There are countless ways to make a college experience memorable. But for two sophomores at The University of Alabama, they expect their most life-changing moment will come this fall, as they travel across the world to study abroad.
Mariah Muhammad and Bailee Hughes are recipients of this year’s Gilman International Scholarship, a program designed to increase access to study abroad opportunities for students with financial constraints who might not have otherwise participated.
As transfer students, they both came to UA for the greater opportunities it offered them, like education abroad. Even though the classmates have some things in common, they will embark on two different journeys this fall, in different countries, on different continents.
Muhammad, a Hoover, Alabama, native, is preparing to study in South Korea for the year. An international studies major and Korean minor, she believes her experiences there will be defining for her future.
“Being a global citizen is a life-long journey,” said Muhammad, who is a member of UA’s Model UN team and hopes to one day work for the United Nations. “Studying abroad is more than just going to another country. It’s about being open to new experiences and seeing the world from a different and global perspective.”
Muhammad plans to spend her time abroad learning more about the Korean culture and language.
“I hope to better connect with the locals by studying their language so that I can make a greater impact while I’m there,” said Muhammad, who also received Gilman’s Critical Need Language Award, which offers additional scholarship funds to students studying critical languages while abroad.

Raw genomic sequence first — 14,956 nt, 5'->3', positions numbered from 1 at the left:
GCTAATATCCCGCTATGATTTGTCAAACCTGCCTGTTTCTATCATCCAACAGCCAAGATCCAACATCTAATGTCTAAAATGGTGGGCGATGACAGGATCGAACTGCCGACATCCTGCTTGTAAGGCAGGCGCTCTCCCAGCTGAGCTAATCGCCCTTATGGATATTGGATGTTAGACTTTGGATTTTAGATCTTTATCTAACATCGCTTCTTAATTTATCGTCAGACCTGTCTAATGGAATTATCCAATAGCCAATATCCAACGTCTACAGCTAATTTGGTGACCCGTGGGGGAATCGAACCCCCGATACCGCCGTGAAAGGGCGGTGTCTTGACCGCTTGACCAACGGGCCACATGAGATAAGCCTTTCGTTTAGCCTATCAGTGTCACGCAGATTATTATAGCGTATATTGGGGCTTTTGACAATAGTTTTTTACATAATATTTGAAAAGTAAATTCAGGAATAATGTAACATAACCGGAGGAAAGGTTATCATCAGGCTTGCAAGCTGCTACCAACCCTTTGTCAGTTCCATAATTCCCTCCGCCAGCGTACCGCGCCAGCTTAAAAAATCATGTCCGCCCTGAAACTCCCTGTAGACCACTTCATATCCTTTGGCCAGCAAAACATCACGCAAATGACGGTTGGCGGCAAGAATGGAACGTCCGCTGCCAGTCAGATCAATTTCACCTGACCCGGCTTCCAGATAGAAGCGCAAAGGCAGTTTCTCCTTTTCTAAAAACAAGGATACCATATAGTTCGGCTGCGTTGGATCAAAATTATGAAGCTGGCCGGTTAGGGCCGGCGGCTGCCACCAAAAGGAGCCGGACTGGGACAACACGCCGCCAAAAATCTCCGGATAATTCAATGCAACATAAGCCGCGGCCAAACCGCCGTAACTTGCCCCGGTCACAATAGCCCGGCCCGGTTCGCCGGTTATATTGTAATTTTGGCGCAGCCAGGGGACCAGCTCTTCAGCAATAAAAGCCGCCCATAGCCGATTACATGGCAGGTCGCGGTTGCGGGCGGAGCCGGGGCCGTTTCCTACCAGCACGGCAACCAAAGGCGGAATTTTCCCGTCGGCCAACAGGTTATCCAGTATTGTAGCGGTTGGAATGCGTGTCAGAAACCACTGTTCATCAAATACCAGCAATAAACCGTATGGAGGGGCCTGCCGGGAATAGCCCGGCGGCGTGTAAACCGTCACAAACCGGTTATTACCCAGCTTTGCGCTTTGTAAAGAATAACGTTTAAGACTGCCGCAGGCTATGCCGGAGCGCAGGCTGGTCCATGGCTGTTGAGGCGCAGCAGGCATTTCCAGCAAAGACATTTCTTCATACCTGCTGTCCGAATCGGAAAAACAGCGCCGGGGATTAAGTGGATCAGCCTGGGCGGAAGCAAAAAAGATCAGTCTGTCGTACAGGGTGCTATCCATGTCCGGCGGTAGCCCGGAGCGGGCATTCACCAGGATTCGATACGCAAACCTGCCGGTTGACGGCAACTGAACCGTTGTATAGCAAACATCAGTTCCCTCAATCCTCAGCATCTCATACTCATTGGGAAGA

Thousands of miles away, Hughes will travel to the United Kingdom, where she plans to further explore two things she’s passionate about — mental health and true crime. The Lexington, Kentucky, native hopes the experience will give her a competitive edge in the future.
“One goal of mine is to be an FBI agent,” said Hughes, a psychology major, minoring in women’s studies and African American studies, who plans to eventually pursue a doctorate in forensic psychology. “But my ultimate career aspiration is to open a criminal justice nonprofit, where we’d assist in criminal cases, and educate and advocate for mental health, criminal justice reform and minorities. I’m confident the experience abroad will give me knowledge and understanding in this field.”
Hughes, who is involved in a number of organizations at UA, including Women of Excellence and the Women and Gender Resource Center, is also passionate about educating and advocating on behalf of animals and homelessness, which she plans to incorporate into her future endeavors.
Both Muhammad and Hughes have concerns about studying abroad during a pandemic, including a potential cancellation, but they’re preparing to make the most of whatever situation they’re given.
“I believe everything happens for a reason,” said Hughes, who plans to apply for the scholarship again next year if the trip is canceled.
Added Muhammad, who has firsthand experience after receiving the scholarship last year and having her trip canceled due to COVID-19, “It’s definitely a good lesson in adapting to unexpected circumstances. Always make a plan B, just in case plan A doesn’t work out.”
The University of Alabama, the state’s oldest and largest public institution of higher education, is a student-centered research university that draws the best and brightest to an academic community committed to providing a premier undergraduate and graduate education. UA is dedicated to achieving excellence in scholarship, collaboration and intellectual engagement; providing public outreach and service to the state of Alabama and the nation; and nurturing a campus environment that fosters collegiality, respect and inclusivity.